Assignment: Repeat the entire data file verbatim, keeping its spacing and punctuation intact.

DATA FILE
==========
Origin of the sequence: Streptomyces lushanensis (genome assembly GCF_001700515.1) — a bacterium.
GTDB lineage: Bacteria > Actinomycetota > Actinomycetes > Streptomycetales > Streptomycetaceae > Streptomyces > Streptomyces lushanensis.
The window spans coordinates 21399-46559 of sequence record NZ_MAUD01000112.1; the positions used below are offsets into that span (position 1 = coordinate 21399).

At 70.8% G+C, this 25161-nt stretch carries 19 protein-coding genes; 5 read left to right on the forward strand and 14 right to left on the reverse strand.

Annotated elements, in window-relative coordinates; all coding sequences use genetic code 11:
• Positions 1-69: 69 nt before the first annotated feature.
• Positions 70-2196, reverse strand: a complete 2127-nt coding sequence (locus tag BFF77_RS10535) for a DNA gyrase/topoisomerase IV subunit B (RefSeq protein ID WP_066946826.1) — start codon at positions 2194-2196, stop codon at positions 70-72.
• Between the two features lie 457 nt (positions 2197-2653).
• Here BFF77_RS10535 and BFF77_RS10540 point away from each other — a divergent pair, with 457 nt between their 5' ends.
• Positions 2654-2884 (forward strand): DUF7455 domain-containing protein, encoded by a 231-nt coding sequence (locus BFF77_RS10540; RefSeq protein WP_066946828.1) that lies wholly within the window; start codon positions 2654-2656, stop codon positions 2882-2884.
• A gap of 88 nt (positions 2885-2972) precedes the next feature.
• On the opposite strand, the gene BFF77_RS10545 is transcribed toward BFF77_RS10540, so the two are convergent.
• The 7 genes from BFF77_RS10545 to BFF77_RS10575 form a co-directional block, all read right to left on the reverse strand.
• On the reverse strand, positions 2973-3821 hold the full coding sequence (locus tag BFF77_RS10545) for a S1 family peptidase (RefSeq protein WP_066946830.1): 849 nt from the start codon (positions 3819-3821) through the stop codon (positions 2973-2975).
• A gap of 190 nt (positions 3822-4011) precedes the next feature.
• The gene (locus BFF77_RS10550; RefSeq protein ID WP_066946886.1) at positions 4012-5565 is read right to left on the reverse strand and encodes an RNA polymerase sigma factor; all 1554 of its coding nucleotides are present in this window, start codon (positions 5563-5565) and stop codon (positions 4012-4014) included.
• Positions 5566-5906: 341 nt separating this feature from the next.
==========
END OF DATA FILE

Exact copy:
Origin of the sequence: Streptomyces lushanensis (genome assembly GCF_001700515.1) — a bacterium.
GTDB lineage: Bacteria > Actinomycetota > Actinomycetes > Streptomycetales > Streptomycetaceae > Streptomyces > Streptomyces lushanensis.
The window spans coordinates 21399-46559 of sequence record NZ_MAUD01000112.1; the positions used below are offsets into that span (position 1 = coordinate 21399).

At 70.8% G+C, this 25161-nt stretch carries 19 protein-coding genes; 5 read left to right on the forward strand and 14 right to left on the reverse strand.

Annotated elements, in window-relative coordinates; all coding sequences use genetic code 11:
• Positions 1-69: 69 nt before the first annotated feature.
• Positions 70-2196, reverse strand: a complete 2127-nt coding sequence (locus tag BFF77_RS10535) for a DNA gyrase/topoisomerase IV subunit B (RefSeq protein ID WP_066946826.1) — start codon at positions 2194-2196, stop codon at positions 70-72.
• Between the two features lie 457 nt (positions 2197-2653).
• Here BFF77_RS10535 and BFF77_RS10540 point away from each other — a divergent pair, with 457 nt between their 5' ends.
• Positions 2654-2884 (forward strand): DUF7455 domain-containing protein, encoded by a 231-nt coding sequence (locus BFF77_RS10540; RefSeq protein WP_066946828.1) that lies wholly within the window; start codon positions 2654-2656, stop codon positions 2882-2884.
• A gap of 88 nt (positions 2885-2972) precedes the next feature.
• On the opposite strand, the gene BFF77_RS10545 is transcribed toward BFF77_RS10540, so the two are convergent.
• The 7 genes from BFF77_RS10545 to BFF77_RS10575 form a co-directional block, all read right to left on the reverse strand.
• On the reverse strand, positions 2973-3821 hold the full coding sequence (locus tag BFF77_RS10545) for a S1 family peptidase (RefSeq protein WP_066946830.1): 849 nt from the start codon (positions 3819-3821) through the stop codon (positions 2973-2975).
• A gap of 190 nt (positions 3822-4011) precedes the next feature.
• The gene (locus BFF77_RS10550; RefSeq protein ID WP_066946886.1) at positions 4012-5565 is read right to left on the reverse strand and encodes an RNA polymerase sigma factor; all 1554 of its coding nucleotides are present in this window, start codon (positions 5563-5565) and stop codon (positions 4012-4014) included.
• Positions 5566-5906: 341 nt separating this feature from the next.